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As you read the Gospels, which are the different authors’ attempts to write down a history of what Jesus said and did, you will notice that the greatest criticism was reserved for people considered to be hypocrites. The Gospels were especially critical of the people who liked to be treated with honour and respect, but who didn’t actually show much compassion or love for others.

We read about one of these encounters in the Gospel according to Mark (chapter 12, verses 38–40). Jesus warns his followers to beware of the Scribes. The Scribes were the people responsible for copying the sacred scriptures and also legal documents in the Jewish tradition at the time. They were essentially lawyers of a very conservative variety. But their greatest flaw, and the reason Jesus was so critical of them, was their love of being treated with honour and their tendency to exploit their privileged position by using other people to get what they wanted.

It is an abiding temptation in life, more tempting for some people than others, but nonetheless tempting for most people, to be treated with honour, because it makes us feel special. We all like to feel important. We all like to be treated with respect. There’s nothing wrong with that, but the temptation will always be to think of ourselves as the most important person in the world. The danger of thinking in that particularly selfish way is that it inevitably affects the way we treat other people.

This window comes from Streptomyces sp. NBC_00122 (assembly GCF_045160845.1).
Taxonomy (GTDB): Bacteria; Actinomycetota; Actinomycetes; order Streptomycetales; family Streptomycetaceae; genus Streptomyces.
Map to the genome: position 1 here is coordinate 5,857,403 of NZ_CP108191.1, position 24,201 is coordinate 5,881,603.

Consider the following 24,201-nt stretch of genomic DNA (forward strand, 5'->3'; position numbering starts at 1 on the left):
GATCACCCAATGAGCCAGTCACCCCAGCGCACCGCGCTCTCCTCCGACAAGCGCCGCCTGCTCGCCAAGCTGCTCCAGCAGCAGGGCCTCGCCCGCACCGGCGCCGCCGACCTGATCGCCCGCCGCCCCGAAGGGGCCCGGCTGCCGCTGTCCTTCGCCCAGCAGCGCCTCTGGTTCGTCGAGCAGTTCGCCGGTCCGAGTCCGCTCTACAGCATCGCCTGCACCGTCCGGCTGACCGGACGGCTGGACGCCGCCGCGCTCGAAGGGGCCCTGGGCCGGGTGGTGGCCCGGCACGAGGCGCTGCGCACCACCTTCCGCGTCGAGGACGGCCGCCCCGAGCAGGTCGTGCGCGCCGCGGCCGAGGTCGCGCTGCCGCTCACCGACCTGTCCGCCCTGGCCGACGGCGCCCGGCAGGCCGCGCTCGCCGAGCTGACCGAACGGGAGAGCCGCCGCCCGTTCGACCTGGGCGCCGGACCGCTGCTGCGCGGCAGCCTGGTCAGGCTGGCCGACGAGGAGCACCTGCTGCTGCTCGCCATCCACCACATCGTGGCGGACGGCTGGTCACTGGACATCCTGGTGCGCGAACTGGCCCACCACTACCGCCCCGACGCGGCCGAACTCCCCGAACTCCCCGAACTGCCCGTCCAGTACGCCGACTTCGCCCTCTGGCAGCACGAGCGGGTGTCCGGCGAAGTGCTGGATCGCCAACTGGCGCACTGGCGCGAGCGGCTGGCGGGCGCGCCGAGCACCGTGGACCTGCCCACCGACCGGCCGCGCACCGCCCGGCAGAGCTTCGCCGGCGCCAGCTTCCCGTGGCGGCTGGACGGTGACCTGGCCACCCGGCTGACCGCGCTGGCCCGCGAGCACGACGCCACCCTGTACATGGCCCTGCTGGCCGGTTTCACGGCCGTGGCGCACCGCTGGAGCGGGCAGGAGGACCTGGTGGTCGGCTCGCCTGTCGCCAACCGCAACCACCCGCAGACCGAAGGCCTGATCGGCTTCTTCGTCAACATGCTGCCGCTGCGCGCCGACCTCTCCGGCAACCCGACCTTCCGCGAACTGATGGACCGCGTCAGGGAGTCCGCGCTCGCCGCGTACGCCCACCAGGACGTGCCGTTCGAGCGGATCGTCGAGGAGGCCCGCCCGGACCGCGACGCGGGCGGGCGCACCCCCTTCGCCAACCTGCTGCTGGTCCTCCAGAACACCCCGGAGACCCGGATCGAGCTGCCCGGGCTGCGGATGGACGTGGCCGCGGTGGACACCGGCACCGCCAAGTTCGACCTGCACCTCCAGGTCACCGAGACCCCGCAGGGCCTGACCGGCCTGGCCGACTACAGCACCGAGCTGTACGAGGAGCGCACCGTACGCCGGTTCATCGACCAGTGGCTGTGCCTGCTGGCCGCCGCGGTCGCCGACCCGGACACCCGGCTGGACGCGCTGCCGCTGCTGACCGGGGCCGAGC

There has to be a middle way, so that we don’t downplay our individual strengths – so that we don’t deny that we’re good at something, or that we’re made in God’s image and are special to God – but at the same time don’t think of ourselves as more important than others. True humility is a fine line to walk.

The most interesting times we will have in life will often be when we’re not outwardly honoured. Instead they will be when we’re chatting to our friends, or perhaps quietly working away on something important that makes a difference to someone else. There are times in our lives when we do something outstanding, something that truly makes a difference to someone else, and yet, for whatever reason, very few people know about it. These are the great moments, the moments when we don’t receive much recognition, which doesn’t matter, because we make a difference.

The Reverend Dr Theo McCall
School Chaplain